The idea of converting year-round schools is a controversial one that has drawn some criticism. The community group Great Schools in Wake County has raised concerns about the move and asked Tata to put the issue on hold until reassignment plans are complete.
The Superintendent recommends changing the schedule for the five schools for two years to see how well it works.

Because of the late change, Tata says they would work with families to excuse absences due to vacations or other plans already scheduled based on the current schedule.

Wake School Board Discussions Underway:

 Board members are meeting Tuesday for a 3:00p.m. work session followed by the monthly public meeting at 5:30p.m. Among the top priorities will be voting to approve a new budget for the next fiscal year.


First up is the work session with the following agenda items up for discussion:

  • Revisions of the 2010-2013 Academically or Intellectually Gifted Program Plan
  • 2012-2013 Instructional Calendars (Traditional, Year-Round, and Modified)
  • Under-Utilized Year-Round Schools
  • Board Policy 6426: Electronic Devices
  • Recommendation for Changes to Board Policy 2313/3013/4013 (Employee Acceptable Use of Electronic Resources)
  • Revision to Board Policy 6203: Transfer of School Assignment
  • Revision to Board Policy 1800: Board Advisory Council.


There are three items of particular interest at the regular monthly board meeting that starts at 5:30pm.

The board will be asked to approve Superintendent Tony Tata's proposed $1.25 billion budget. 

Under that budget, the school district would cut 46 central services clerical positions, reduce contract months for assistant principals and reduce per-student spending by $52 next year, Tata said, while funneling additional resources toward teacher retention in under-enrolled schools and creating new technology and international studies programs in 10 schools.

To save even more money Tata has proposed converting 14 underutilized year-round schools to a single track schedule. The schools in question are Alston Ridge, Ballentine, Banks Road, East Garner, Harris Creek, Highcroft, Lake Myra, Rand Road, River Bend, Timber Drive, Wakefield and West Lake elementary schools and East Cary and Holly Grove middle schools.

The single track, Tata said, would help save $50,000 per school by lowering staffing expenses.

Some community groups have asked Tata to put that plan on hold for now until a reassignment plan is complete. The Superintendent  is expected to update his recommendations Tuesday after considering parent feedback surveys. The board will be asked to take action on this too.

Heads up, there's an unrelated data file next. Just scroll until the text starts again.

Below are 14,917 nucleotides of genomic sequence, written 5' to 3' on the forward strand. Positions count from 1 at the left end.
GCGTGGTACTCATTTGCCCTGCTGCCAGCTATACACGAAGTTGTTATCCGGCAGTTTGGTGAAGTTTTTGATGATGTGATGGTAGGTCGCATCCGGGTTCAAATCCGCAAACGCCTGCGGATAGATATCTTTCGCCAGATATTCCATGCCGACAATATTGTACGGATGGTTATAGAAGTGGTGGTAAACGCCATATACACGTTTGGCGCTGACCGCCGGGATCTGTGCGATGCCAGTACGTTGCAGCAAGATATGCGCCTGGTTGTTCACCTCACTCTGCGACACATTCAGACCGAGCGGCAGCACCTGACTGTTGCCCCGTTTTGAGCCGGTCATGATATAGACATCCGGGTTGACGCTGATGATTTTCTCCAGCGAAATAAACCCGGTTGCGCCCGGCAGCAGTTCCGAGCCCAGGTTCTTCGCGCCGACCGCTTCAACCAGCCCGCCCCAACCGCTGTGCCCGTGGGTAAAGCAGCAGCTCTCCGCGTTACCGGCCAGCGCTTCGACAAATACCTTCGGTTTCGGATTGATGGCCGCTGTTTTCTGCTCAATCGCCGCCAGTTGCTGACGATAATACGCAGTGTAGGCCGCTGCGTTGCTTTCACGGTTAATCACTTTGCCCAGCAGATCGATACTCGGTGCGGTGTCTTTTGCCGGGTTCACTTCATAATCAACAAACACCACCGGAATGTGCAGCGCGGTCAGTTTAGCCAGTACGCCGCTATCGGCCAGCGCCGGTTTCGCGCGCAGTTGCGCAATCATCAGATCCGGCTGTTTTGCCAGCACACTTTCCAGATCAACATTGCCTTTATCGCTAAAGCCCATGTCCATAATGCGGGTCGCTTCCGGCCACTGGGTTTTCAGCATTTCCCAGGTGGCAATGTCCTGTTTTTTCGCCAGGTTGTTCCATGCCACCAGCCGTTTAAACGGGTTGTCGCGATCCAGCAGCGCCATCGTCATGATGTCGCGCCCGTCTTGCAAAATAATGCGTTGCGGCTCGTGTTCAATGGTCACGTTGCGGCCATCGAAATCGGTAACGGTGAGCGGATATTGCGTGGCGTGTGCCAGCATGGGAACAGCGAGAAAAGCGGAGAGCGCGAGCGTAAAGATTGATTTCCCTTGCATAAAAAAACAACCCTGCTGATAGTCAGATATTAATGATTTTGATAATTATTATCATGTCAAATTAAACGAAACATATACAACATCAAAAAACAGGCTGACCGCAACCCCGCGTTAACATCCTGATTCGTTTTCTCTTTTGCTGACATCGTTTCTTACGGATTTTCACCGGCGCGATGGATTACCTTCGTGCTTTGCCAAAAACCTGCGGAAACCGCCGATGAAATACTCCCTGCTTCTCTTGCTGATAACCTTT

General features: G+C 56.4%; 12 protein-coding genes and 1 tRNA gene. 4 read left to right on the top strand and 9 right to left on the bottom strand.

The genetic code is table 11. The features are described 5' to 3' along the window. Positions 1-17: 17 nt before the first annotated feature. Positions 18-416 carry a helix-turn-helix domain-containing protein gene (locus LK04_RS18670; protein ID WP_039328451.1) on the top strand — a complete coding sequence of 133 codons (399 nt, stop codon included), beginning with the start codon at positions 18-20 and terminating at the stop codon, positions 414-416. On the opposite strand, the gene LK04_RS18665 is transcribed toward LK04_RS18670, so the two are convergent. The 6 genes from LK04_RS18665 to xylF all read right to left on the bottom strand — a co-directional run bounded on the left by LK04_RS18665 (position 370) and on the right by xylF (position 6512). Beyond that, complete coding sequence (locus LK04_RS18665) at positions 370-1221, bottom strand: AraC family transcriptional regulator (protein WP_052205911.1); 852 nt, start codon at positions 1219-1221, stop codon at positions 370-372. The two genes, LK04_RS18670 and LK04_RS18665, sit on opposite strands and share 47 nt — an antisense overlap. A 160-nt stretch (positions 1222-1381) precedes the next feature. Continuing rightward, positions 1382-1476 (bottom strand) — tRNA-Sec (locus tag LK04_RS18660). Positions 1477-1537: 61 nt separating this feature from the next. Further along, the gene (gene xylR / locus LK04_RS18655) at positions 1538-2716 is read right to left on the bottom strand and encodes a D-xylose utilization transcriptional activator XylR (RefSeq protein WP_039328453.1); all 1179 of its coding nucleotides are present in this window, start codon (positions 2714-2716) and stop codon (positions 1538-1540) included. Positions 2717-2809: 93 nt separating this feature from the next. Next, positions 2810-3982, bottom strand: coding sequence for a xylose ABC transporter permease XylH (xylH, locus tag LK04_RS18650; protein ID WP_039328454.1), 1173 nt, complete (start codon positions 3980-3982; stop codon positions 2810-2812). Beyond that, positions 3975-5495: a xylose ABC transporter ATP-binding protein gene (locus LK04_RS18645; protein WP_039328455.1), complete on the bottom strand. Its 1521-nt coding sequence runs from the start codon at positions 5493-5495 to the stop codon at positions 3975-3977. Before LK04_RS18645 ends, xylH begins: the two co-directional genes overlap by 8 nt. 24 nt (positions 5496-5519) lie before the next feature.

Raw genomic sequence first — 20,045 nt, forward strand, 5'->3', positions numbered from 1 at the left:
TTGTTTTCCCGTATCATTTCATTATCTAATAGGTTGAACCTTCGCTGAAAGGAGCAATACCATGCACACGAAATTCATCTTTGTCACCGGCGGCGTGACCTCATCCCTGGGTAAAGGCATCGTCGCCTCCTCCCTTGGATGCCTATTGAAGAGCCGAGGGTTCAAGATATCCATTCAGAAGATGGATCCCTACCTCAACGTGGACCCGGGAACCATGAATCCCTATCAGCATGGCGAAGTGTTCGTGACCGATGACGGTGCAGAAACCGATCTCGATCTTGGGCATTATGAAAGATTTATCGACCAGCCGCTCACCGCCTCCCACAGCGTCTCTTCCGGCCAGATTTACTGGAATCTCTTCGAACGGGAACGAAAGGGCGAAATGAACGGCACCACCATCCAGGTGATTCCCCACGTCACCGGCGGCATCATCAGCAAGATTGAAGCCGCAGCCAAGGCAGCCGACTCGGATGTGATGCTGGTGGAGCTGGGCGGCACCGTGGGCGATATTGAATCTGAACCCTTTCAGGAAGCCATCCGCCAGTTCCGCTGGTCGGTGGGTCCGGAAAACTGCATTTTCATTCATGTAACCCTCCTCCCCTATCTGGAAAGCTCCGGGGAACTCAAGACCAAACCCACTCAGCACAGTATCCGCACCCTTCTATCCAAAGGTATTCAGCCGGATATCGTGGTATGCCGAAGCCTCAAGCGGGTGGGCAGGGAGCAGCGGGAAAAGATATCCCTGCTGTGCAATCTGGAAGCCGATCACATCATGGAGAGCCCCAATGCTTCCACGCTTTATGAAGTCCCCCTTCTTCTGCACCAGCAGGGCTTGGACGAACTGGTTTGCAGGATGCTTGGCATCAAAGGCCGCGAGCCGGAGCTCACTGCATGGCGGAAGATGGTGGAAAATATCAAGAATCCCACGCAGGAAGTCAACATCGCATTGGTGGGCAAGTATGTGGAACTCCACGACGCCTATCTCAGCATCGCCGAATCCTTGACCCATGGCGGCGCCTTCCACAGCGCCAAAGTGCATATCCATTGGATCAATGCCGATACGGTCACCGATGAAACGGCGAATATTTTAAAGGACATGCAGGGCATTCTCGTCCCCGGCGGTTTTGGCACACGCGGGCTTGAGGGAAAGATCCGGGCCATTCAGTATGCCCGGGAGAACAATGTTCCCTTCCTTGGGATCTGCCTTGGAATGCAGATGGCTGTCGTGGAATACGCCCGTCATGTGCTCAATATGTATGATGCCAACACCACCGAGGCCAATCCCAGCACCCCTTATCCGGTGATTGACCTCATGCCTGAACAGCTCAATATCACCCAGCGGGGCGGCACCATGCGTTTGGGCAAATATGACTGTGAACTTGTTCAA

The board will also be asked to approve a one time $500 bonus for teachers as part of Tata's budget. That money comes from fines collected by the Wake County Court System.


This story is closed for comments.

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  • Remy May 4, 2011

    superman- why don't you head on off to one of those states with no income tax? Easier to complain I guess.

  • superman May 4, 2011

    We dont have kids but 80% of our property taxes go to pay for your childrens education. I hope you appreciate the handout. They were able to find enough money for the $500 bonus for the teachers, lost a 30 million federal grant and threw away another 3 million when they changed the location of a new high school. Seems the school board has more money than they know what to do with. Maybe they can discontinue the lemon-lime kool-aid at the board meetings. It is about time that parents pay more for their childs education than I do. The state needs to get rid of the deduction for dependents. People with children need to begin to support them.

  • cjw6105 May 3, 2011

    Year-round (or magnet) schools are great for those who are allowed to choose them, but not so for those who are forced into them with no other alternative. Kids deserve placement in a school that is close to home and offers the best chance of academic success per the parents, not forced assignment 12 miles away in schools whose programs set the stage for failure.

    Living in a "satellite node", my kids were not allowed to attend our closest middle school, 3 miles away, but were assigned 12 miles away. Year-round option by transfer was our only alternative, which was successful only because of special medical needs. It was a hateful and degrading process.